Related Articles:

Peace Be With You – http://wileyschmidt.com/2013/04/21/peace-be-with-you/

Hope In Gratitude – http://wileyschmidt.com/2013/01/14/hope-in-gratitude/

 

Hope in Gratitude January 14, 2013

Hope in GratitudeWriting can be a bit like life. Some days are like poetry, weaving experiences together in the most beautiful (albeit sometimes ironically morbid) of prose. Those days can be easier than others to write things worth reading. Other days are like the worst case of writer’s block. Nothing among the list of one’s ordinary function comes easy. Even waking up (or picking up a pen and paper) sounds absolutely impossible on “one of those days.”

Either way, I’m starting to notice how easy it is to find something to bring a ray of sunshine into even the cloudiest case of writer’s block. I say this because if its possible for a dog to have what humans refer to as “one of those days,” that was my life today. Instead of shattering a glass on the hardwood or breaking a nail (which I’ve heard can be quite painful for womenfolk), I struggled to find any inspiration in today.

Mom journeyed back to this place she calls work today. I missed her terribly. After all the time off for her leg surgery, I realize I’d gotten spoiled with people time during the day. But to make matters worse, I could tell things didn’t go well by her emotional state when she came home over her lunch break. And again when she came home from work well after the sun went down. And I will be the first to admit it: a tough day on her takes a toll on me. I can easily slip into a darker way of thinking, wishing more than anything I can somehow be that lantern of love I’ve pledged to be while at the same time not having any idea of how to light the match.

Then something hits me. A ray of sunshine makes its way through the cloudy darkness that is the blank screen or notepad mocking me with its silence. Today it was two things combining in perfect harmony, just like poetry coming together on the page: music and good writing. Two obvious things that inspire me (and lots of other thoughtful writers, poets and songwriters), but as I am embracing simplicity this year I find solace in (even) these most obvious of things. Miracles happen in simple moments like this.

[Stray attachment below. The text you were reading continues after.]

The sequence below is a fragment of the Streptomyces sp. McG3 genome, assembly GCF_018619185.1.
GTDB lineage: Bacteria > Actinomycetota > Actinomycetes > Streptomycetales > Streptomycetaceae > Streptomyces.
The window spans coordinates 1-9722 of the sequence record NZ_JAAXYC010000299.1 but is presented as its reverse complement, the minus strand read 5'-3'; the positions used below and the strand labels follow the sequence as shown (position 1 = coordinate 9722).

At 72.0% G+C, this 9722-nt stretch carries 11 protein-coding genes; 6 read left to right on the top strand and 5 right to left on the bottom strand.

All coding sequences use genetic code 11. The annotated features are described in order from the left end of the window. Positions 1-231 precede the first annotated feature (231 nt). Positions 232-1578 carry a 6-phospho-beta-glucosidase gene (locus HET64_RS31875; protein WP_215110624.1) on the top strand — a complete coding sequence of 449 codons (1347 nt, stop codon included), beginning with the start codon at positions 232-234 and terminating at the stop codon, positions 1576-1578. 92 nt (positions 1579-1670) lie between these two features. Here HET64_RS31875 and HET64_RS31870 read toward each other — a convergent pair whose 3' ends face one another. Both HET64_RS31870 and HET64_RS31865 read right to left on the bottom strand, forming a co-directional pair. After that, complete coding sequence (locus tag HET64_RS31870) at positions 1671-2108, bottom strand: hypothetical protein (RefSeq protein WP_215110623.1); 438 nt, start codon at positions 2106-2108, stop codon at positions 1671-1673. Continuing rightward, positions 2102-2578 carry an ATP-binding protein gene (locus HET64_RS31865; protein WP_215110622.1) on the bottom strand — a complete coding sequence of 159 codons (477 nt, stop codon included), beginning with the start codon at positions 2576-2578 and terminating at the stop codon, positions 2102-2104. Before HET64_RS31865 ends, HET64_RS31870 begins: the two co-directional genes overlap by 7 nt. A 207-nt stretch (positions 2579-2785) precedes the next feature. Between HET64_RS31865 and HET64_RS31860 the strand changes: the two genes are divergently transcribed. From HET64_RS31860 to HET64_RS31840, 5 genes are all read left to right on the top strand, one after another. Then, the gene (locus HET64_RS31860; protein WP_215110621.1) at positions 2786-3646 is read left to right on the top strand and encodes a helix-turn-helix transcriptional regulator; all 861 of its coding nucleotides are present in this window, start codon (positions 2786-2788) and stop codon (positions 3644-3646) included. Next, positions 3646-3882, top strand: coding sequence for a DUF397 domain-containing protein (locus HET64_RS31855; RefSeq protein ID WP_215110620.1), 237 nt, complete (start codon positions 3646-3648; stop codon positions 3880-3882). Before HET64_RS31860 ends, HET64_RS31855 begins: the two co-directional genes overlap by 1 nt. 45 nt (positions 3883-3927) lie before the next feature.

I was reading today’s thoughts on Simple Abundance, which focus on finding specific things to be thankful for in even the cloudy days while listening to “Tell Me a Story” on Phillip Phillips’ album.

“Hope is just a ray of what everyone should see
alone is the street where you found me
scared of what’s behind you
and scared of what’s in front
live with what you have now
and make the best of what’s to come.”

Phillips sings to me his guitar-stringed thoughts on the world, and I find myself so grateful for his words that I want to share them with anyone who reads. Quite the paradox, since today’s Simple Abundance entry cites the thoughts of author Melody Beattie.

“Gratitude makes sense of our past, brings peace for today, and creates a vision for tomorrow,” she said.

Tantalizing little cursor on a blank screen? You’re no match for me. Trouble lighting the match for my lantern of love? Forget about it. There is hope in gratitude, even on a day like today.